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Three former Crossroads players aim for national championship

By Taylor Mitchell
March 11, 2013 at 10:05 p.m.
Updated March 10, 2013 at 10:11 p.m.

Former Hallettsville star Clayton O'Neill, along with former teammate Reid Brunner and former Faith Academy Cougar James Ford, will try and win a NAIA national championship with Southwestern Assemblies of God this week.

NAIA Div. I Men's Basketball National Championship

• Municipal Auditorium in Kansas City, Mo.

• No. 6 Southwestern Assemblies of God vs. Science & Arts of Oklahoma, Wednesday, 9 a.m.

James Ford, Reid Brunner and Clayton O'Neill all have one thing in common.

None of them has a championship basketball trophy to boast about, but they have an opportunity to change that.

Ford, Brunner and O'Neill, who all played high school basketball in the Crossroads, will try and lead Southwestern Assemblies of God University to a national championship at the NAIA National Tournament in Kansas City, Mo.

"I've only dreamt about playing for a national championship," Ford, who played at Faith Academy, said. "I never thought I'd have the opportunity, but here we are."

The sixth-ranked Lions (29-4) face the University of Science & Arts of Oklahoma (17-9) in the first game of the national tournament Wednesday at 9 a.m. at the Municipal Auditorium.

"I'm really excited," former Hallettsville Brahma Clayton O'Neill said. "It's been a long, hard journey, and it's nice to see it pay off. We're all real excited to be here."

For Ford, being five victories away from a national championship is all the more meaningful as his senior season comes to a close.

"I've been waiting on this chance my whole collegiate career," Ford said. "It's starting to settle in as we're driving to Kansas City right now that this is actually here. It's actually happening."

The former Cougar is averaging 16.5 points per game in 32 games played with three starts.

"He's kind of like our (Manu) Ginobili-type of offensive player," Lions head coach Donnie Bostwick said. "He has a lot of firepower. By far, he's one of our best percentage shooters. If we need a big shot, he's automatic."

For O'Neill and Brunner, this is an opportunity to finish a championship run after coming close in high school. The former teammates made plenty of memories in high school but are hoping to add one more.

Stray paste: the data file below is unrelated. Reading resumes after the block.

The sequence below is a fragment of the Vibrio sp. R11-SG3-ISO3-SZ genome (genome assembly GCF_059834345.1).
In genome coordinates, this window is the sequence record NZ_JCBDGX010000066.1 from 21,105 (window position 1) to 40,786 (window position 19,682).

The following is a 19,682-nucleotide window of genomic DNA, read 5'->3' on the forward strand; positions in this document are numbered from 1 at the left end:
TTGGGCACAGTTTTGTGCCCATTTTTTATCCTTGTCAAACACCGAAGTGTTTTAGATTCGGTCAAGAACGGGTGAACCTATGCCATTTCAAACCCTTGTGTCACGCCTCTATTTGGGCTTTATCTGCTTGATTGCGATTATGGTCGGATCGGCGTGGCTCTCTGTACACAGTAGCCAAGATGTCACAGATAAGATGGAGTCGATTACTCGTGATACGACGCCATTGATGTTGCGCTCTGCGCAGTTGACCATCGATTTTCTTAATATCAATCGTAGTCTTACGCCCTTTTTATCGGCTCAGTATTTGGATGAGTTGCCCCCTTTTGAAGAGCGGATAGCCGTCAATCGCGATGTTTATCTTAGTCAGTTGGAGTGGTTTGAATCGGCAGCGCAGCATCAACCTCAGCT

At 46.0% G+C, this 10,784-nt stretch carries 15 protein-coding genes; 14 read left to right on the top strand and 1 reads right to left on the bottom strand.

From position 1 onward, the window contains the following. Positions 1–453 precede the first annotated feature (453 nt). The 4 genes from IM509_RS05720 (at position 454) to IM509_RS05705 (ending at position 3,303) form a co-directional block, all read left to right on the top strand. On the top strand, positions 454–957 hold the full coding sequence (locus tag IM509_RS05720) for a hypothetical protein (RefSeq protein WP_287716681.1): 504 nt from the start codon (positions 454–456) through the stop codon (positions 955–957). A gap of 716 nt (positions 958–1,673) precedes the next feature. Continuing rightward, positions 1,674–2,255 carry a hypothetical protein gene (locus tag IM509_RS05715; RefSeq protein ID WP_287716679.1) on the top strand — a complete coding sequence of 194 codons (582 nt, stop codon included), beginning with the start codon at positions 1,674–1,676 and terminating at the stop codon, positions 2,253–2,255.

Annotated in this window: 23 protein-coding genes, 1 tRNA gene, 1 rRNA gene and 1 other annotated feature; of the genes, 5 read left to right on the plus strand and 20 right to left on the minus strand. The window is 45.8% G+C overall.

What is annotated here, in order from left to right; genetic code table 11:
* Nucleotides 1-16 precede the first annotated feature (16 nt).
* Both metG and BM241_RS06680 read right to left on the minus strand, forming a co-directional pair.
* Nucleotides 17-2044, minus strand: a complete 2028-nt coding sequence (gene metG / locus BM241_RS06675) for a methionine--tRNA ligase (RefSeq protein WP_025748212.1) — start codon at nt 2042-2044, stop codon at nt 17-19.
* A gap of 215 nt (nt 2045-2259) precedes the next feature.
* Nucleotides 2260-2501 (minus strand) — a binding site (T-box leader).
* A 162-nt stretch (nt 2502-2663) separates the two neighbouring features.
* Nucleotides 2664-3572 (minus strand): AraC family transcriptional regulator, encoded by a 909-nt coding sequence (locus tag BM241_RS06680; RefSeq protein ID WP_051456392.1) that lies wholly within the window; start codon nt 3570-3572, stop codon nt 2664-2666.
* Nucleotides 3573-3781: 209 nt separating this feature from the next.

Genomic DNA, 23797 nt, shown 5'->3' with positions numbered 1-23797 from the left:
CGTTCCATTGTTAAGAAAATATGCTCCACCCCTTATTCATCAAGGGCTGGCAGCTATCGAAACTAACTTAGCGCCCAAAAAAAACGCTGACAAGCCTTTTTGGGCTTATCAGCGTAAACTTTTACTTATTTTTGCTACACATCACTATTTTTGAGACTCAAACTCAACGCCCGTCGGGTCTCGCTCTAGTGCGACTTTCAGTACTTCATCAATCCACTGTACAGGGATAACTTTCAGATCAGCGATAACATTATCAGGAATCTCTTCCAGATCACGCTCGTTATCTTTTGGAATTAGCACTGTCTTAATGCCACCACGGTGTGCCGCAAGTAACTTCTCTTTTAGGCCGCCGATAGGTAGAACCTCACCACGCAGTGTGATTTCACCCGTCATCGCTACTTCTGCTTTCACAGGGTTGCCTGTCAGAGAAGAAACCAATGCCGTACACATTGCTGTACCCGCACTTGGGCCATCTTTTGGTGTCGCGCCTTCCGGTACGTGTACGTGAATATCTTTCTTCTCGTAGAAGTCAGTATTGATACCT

"We had fun in high school, and we continue to do so," O'Neill said. "It's been a blessing having Reid (Brunner) on the team. We have great chemistry."

"Me and Clayton (O'Neill) and have been playing together since high school, and this is definitely one of those stories you hear about," Brunner said. "It's a dream come true."

Brunner also said it's been fun playing with Ford, who made a name for himself on the basketball court just 45 miles to the south.

"I remember reading about him in the paper back in high school," Brunner said. "A year ago, though, I never thought I'd be playing with him."

Brunner, a redshirt freshman, and O'Neill, a sophomore, have only seen limited time on the court. However, what they do can't be found on a stat sheet.

"Clayton (O'Neill) has more toughness and character than I've seen in a while," Bostwick said. "When we need a little energy, we can go to him. He's just a great team player."

"One of my jobs is to learn an opponent's different plays, different strategies and play like that against our starters," Brunner explained. "In the game, I'm able to call out the other team's plays and what sets they're going to run before they even make them."

That eye for strategy will help Brunner to advance into his dream job of being a basketball coach. However, his current coach says he's already doing that.

"He's still coaching on the court," Bostwick said. "He was my student assistant a year ago, and this past Christmas, we gave him a uniform. He's a great player and great shooter."

The Southwestern Assemblies of God team has only been to the NAIA National Tournament one other time in its 15 years of eligibility. That was in 2006.

None of the current Lions were on that team seven years ago, but the confidence level is still high, despite the pressure some teams may feel.

"There's no pressure," Ford said. "We're not too high, not too low. We know what we have to do to win, and that's what we'll do."

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